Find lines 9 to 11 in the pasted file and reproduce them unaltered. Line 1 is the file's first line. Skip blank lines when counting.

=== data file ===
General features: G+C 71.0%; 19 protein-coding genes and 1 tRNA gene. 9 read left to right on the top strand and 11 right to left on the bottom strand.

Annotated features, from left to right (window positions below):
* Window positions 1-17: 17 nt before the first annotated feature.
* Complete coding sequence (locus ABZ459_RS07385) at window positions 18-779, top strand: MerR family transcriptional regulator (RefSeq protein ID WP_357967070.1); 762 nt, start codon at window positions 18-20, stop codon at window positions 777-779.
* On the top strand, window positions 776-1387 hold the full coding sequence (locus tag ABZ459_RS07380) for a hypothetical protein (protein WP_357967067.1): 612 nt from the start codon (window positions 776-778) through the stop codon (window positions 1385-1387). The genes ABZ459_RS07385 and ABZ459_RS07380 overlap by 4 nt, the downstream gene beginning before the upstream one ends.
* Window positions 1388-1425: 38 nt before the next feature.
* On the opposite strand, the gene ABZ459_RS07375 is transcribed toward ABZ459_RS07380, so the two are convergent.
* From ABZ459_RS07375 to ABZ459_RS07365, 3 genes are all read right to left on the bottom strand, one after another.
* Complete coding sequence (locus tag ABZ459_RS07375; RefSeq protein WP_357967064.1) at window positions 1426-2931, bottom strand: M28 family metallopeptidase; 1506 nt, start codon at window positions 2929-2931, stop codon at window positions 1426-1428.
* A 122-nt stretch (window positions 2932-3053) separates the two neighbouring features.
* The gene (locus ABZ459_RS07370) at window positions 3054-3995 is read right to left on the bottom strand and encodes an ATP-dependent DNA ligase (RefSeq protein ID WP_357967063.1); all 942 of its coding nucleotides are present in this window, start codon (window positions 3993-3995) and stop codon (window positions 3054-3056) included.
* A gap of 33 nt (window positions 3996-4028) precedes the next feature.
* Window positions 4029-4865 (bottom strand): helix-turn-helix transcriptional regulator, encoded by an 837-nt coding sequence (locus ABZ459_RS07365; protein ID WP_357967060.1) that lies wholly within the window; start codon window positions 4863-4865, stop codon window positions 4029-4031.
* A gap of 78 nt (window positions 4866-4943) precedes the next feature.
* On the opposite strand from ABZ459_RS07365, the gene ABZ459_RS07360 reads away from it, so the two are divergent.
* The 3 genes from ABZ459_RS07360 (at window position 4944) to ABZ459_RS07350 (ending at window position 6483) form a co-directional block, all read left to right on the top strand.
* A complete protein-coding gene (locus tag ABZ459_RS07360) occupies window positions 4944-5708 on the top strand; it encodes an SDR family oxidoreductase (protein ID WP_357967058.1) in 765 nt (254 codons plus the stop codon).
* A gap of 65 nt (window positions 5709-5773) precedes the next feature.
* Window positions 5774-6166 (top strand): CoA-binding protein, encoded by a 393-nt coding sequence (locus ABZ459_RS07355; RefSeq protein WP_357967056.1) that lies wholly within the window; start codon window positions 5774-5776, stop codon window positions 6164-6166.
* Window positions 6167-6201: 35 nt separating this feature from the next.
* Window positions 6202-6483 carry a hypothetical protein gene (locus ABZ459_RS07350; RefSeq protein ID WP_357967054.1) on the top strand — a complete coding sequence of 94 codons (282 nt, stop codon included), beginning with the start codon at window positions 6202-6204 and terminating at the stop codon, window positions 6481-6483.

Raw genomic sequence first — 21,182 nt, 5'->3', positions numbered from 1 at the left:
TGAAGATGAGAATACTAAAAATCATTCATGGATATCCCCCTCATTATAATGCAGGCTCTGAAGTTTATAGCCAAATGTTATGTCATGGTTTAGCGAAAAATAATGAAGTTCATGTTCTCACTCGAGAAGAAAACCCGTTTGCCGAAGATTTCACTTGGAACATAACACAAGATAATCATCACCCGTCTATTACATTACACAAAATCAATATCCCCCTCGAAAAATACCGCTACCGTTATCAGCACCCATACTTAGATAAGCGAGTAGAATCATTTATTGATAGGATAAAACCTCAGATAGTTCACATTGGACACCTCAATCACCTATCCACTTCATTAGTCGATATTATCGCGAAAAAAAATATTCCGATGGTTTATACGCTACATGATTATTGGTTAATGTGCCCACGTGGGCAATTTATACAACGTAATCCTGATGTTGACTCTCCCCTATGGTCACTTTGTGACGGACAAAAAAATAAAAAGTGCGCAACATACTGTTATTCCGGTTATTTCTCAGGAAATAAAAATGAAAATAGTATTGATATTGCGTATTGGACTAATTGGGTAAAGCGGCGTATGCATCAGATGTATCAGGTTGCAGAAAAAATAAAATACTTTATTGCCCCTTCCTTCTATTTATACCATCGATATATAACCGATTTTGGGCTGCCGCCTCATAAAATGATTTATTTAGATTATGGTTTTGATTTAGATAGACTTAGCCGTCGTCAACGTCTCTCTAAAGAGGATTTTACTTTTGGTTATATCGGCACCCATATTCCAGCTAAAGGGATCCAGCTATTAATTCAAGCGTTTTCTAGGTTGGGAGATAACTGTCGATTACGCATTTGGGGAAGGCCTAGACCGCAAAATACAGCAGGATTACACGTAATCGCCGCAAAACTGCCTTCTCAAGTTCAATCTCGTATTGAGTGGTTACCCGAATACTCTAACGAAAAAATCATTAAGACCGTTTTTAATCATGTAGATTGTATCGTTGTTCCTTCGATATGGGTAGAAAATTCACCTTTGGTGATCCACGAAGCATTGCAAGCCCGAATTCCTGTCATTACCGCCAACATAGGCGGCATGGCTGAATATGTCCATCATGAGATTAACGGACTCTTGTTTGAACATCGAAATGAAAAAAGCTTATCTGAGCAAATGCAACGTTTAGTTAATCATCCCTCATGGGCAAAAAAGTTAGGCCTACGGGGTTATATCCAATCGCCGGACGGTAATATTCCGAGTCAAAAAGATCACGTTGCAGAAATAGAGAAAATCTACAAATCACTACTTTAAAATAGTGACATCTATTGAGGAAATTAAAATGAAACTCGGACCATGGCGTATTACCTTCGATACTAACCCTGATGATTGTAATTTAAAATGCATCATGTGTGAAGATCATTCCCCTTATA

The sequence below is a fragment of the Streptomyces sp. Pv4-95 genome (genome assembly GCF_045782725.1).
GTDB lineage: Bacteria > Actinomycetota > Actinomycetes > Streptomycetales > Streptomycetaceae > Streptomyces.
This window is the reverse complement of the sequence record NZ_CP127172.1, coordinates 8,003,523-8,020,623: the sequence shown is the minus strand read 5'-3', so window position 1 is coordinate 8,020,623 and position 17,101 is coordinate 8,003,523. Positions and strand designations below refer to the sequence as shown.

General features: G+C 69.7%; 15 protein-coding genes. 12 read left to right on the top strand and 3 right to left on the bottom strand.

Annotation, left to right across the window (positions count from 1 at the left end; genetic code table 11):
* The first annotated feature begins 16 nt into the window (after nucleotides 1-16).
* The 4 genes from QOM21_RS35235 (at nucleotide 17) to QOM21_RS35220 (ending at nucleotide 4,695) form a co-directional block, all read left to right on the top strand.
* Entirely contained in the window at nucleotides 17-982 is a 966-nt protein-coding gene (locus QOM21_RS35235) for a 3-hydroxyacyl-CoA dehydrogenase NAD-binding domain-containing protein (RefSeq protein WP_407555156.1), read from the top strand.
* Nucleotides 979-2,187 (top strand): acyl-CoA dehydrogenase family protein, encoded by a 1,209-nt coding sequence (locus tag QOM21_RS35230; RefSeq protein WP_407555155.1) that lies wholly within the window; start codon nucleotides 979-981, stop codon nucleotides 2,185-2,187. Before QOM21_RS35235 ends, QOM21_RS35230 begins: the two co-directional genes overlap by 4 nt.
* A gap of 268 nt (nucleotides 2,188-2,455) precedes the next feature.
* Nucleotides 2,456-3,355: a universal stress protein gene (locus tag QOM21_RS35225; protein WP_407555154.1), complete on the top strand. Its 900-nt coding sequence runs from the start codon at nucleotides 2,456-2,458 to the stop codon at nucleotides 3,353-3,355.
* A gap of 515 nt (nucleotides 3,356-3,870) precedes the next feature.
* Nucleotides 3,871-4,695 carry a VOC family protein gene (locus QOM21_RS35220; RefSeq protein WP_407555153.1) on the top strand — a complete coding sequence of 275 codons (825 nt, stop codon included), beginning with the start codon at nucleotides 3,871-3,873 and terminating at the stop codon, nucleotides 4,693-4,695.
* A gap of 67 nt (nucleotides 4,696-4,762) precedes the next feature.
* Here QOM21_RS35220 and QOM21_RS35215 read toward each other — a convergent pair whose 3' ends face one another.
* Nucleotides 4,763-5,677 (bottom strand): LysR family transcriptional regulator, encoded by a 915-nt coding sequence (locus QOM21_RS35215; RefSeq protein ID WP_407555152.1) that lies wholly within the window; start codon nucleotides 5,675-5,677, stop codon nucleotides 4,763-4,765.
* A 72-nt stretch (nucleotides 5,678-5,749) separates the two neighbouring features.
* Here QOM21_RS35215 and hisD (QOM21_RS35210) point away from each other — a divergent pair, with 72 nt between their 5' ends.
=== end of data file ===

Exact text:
* Complete coding sequence (locus tag ABZ459_RS07375; RefSeq protein WP_357967064.1) at window positions 1426-2931, bottom strand: M28 family metallopeptidase; 1506 nt, start codon at window positions 2929-2931, stop codon at window positions 1426-1428.
* A 122-nt stretch (window positions 2932-3053) separates the two neighbouring features.
* The gene (locus ABZ459_RS07370) at window positions 3054-3995 is read right to left on the bottom strand and encodes an ATP-dependent DNA ligase (RefSeq protein ID WP_357967063.1); all 942 of its coding nucleotides are present in this window, start codon (window positions 3993-3995) and stop codon (window positions 3054-3056) included.